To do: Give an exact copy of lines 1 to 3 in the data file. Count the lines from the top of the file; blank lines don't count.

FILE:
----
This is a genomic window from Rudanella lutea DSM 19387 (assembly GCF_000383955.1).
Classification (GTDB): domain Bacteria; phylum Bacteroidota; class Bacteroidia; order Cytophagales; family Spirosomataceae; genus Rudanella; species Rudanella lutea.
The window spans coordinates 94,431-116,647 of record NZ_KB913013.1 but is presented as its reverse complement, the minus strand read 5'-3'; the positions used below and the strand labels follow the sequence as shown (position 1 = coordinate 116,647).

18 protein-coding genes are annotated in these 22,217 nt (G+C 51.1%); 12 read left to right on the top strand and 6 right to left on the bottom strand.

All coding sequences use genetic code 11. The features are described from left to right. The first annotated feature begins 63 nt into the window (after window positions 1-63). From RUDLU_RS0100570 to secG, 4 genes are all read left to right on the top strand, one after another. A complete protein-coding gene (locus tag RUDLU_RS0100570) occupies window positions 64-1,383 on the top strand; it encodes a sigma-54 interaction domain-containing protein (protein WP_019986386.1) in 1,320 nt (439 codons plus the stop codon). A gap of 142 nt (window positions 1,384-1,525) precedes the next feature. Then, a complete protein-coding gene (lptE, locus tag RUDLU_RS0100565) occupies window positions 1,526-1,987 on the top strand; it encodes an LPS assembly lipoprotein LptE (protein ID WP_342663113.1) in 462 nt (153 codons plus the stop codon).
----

This is a genomic window from Rudanella lutea DSM 19387 (assembly GCF_000383955.1).
Classification (GTDB): domain Bacteria; phylum Bacteroidota; class Bacteroidia; order Cytophagales; family Spirosomataceae; genus Rudanella; species Rudanella lutea.
The window spans coordinates 94,431-116,647 of record NZ_KB913013.1 but is presented as its reverse complement, the minus strand read 5'-3'; the positions used below and the strand labels follow the sequence as shown (position 1 = coordinate 116,647).